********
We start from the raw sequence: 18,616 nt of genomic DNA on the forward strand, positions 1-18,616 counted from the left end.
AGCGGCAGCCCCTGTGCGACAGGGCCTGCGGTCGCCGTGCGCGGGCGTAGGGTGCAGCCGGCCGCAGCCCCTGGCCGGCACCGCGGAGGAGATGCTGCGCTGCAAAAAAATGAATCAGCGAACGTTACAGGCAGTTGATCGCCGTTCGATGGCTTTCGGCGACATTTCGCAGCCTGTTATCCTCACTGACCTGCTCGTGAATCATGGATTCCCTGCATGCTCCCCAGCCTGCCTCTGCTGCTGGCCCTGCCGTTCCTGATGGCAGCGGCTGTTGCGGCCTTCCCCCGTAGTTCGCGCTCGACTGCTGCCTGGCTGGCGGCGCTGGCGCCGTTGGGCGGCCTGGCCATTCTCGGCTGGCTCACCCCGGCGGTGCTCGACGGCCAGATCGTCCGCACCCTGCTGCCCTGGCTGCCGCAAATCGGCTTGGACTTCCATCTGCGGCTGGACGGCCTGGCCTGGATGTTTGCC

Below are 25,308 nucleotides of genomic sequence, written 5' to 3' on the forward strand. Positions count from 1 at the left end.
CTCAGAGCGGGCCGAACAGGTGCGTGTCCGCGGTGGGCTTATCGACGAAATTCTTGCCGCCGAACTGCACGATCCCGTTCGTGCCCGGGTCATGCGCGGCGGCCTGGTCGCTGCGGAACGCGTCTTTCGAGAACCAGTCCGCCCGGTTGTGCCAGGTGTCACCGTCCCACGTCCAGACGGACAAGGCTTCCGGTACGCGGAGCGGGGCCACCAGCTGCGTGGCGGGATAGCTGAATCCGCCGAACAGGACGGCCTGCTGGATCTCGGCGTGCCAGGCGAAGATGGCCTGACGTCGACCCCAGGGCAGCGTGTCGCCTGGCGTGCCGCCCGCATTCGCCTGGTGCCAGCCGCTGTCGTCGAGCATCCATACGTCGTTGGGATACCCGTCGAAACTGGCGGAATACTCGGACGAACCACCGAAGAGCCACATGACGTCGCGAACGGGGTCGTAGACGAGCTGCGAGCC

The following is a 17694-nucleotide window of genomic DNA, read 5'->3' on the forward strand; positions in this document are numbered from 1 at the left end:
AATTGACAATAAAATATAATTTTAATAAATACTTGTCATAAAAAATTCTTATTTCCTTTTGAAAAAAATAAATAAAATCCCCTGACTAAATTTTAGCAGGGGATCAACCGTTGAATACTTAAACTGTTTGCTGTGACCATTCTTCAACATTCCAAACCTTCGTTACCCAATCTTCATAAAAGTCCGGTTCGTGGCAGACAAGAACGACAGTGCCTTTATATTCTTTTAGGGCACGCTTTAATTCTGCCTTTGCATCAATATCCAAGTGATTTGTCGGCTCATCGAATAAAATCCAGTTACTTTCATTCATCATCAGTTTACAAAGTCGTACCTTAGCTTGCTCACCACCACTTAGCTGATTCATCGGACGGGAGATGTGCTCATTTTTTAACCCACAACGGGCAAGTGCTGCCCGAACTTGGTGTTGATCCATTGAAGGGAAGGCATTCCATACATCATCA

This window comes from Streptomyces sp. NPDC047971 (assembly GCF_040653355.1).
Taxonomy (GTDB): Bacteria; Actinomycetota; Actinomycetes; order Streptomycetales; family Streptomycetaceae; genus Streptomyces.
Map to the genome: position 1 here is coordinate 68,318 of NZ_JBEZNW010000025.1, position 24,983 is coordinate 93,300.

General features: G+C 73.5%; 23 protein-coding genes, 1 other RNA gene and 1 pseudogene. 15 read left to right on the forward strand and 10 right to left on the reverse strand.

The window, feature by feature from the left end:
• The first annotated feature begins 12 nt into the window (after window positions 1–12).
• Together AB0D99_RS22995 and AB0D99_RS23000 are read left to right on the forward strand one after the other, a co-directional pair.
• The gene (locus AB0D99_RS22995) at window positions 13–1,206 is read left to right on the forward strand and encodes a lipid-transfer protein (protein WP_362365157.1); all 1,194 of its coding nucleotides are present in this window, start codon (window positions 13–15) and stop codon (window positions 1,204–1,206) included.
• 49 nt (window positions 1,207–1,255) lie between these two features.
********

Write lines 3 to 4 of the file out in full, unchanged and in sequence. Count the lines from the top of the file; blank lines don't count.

Below are 25,308 nucleotides of genomic sequence, written 5' to 3' on the forward strand. Positions count from 1 at the left end.
CTCAGAGCGGGCCGAACAGGTGCGTGTCCGCGGTGGGCTTATCGACGAAATTCTTGCCGCCGAACTGCACGATCCCGTTCGTGCCCGGGTCATGCGCGGCGGCCTGGTCGCTGCGGAACGCGTCTTTCGAGAACCAGTCCGCCCGGTTGTGCCAGGTGTCACCGTCCCACGTCCAGACGGACAAGGCTTCCGGTACGCGGAGCGGGGCCACCAGCTGCGTGGCGGGATAGCTGAATCCGCCGAACAGGACGGCCTGCTGGATCTCGGCGTGCCAGGCGAAGATGGCCTGACGTCGACCCCAGGGCAGCGTGTCGCCTGGCGTGCCGCCCGCATTCGCCTGGTGCCAGCCGCTGTCGTCGAGCATCCATACGTCGTTGGGATACCCGTCGAAACTGGCGGAATACTCGGACGAACCACCGAAGAGCCACATGACGTCGCGAACGGGGTCGTAGACGAGCTGCGAGCC